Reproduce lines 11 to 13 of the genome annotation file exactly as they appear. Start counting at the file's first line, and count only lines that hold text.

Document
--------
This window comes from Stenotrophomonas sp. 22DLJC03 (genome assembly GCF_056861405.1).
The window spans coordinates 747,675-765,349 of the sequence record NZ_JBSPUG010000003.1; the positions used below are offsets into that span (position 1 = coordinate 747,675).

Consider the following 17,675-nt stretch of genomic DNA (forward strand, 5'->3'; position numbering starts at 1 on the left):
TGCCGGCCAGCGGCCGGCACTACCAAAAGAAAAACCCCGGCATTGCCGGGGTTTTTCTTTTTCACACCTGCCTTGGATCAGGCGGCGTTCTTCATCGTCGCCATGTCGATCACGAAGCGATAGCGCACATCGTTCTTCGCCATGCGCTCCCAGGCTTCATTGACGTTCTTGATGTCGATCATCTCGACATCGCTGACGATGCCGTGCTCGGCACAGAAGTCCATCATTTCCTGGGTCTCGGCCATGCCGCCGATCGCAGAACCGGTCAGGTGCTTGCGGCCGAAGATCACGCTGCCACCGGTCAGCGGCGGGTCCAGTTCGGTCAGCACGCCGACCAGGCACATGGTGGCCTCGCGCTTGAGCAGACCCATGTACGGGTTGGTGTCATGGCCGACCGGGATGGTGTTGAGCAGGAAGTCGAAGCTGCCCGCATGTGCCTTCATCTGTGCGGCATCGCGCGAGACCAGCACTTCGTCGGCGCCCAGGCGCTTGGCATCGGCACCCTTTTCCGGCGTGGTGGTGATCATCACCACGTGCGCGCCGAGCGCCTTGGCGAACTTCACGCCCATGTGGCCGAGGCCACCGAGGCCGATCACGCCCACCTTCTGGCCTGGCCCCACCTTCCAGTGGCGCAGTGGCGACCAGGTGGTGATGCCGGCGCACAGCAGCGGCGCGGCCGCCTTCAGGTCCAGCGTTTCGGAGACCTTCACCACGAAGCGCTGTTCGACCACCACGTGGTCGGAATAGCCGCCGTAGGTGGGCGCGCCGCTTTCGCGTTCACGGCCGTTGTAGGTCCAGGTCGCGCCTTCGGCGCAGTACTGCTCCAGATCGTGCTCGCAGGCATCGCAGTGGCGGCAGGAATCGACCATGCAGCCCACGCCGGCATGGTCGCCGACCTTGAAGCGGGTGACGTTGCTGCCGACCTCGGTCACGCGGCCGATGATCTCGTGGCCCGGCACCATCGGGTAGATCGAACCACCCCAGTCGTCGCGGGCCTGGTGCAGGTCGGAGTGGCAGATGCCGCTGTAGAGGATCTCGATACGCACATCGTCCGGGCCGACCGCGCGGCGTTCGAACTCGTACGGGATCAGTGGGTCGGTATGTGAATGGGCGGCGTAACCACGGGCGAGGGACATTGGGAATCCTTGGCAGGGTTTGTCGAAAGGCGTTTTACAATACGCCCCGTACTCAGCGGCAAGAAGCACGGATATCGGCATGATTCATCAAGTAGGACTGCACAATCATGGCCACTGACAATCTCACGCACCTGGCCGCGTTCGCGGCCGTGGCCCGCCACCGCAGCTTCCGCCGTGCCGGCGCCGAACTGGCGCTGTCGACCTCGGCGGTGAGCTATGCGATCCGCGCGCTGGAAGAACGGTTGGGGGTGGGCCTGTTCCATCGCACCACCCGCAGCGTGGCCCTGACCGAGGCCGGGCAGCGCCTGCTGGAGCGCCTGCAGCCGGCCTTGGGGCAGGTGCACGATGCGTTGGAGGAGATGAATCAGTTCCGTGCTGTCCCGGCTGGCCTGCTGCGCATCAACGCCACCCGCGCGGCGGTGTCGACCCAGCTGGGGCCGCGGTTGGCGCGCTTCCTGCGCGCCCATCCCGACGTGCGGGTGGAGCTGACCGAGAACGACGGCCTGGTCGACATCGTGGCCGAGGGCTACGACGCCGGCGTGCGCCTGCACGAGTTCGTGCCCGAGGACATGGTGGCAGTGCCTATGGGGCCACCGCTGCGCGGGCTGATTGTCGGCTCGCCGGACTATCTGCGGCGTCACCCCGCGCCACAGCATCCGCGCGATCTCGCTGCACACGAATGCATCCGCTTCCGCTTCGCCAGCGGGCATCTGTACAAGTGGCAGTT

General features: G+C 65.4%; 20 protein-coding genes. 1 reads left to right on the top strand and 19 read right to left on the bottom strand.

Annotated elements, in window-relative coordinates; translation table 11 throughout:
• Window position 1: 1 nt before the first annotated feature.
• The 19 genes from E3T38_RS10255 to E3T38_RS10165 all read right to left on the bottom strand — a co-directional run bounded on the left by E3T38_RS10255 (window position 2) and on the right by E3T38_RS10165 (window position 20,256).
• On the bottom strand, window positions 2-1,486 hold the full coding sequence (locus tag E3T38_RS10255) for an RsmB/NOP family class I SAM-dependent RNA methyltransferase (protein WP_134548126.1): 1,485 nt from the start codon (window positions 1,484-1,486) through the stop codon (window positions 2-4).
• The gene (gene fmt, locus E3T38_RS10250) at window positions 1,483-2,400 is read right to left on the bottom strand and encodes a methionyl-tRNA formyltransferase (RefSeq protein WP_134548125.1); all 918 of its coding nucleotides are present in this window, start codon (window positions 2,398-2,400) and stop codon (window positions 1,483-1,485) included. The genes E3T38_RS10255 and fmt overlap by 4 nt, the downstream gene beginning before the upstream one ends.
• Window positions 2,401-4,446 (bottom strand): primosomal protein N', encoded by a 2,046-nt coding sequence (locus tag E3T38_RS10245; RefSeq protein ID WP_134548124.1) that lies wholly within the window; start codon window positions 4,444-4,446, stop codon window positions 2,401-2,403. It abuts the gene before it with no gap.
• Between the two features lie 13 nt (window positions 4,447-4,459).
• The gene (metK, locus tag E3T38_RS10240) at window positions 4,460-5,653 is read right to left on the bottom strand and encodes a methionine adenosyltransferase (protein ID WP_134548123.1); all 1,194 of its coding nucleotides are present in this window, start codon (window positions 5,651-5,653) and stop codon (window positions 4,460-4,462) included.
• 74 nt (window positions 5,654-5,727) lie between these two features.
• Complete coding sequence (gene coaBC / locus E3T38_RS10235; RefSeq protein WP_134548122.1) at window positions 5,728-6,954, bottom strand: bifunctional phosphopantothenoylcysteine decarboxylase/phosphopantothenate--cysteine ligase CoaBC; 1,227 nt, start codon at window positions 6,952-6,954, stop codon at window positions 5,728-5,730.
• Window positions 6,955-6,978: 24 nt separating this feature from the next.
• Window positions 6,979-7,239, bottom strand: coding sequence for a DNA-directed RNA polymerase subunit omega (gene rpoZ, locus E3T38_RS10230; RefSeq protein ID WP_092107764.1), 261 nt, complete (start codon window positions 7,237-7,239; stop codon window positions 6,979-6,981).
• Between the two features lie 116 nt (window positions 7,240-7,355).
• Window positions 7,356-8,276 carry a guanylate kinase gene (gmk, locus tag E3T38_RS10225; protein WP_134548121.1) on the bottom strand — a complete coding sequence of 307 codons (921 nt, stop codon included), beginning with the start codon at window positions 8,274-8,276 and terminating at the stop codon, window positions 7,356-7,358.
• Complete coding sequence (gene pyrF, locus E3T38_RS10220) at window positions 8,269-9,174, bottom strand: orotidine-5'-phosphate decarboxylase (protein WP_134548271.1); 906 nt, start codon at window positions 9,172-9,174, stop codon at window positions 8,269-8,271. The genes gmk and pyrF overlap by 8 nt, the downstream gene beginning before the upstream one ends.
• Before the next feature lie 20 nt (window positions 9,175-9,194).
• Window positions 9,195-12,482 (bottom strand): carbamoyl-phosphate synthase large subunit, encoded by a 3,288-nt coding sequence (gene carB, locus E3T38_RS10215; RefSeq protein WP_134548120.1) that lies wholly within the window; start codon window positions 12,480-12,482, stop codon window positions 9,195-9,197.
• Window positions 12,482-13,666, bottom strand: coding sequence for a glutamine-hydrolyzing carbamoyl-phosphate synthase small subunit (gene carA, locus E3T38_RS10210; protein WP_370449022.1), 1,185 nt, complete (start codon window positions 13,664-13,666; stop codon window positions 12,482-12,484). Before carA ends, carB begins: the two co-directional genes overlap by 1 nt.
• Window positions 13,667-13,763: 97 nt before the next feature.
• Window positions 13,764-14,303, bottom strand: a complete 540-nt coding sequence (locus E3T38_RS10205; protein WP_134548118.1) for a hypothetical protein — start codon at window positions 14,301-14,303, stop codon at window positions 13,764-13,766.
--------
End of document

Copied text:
• Window positions 2,401-4,446 (bottom strand): primosomal protein N', encoded by a 2,046-nt coding sequence (locus tag E3T38_RS10245; RefSeq protein ID WP_134548124.1) that lies wholly within the window; start codon window positions 4,444-4,446, stop codon window positions 2,401-2,403. It abuts the gene before it with no gap.
• Between the two features lie 13 nt (window positions 4,447-4,459).
• The gene (metK, locus tag E3T38_RS10240) at window positions 4,460-5,653 is read right to left on the bottom strand and encodes a methionine adenosyltransferase (protein ID WP_134548123.1); all 1,194 of its coding nucleotides are present in this window, start codon (window positions 5,651-5,653) and stop codon (window positions 4,460-4,462) included.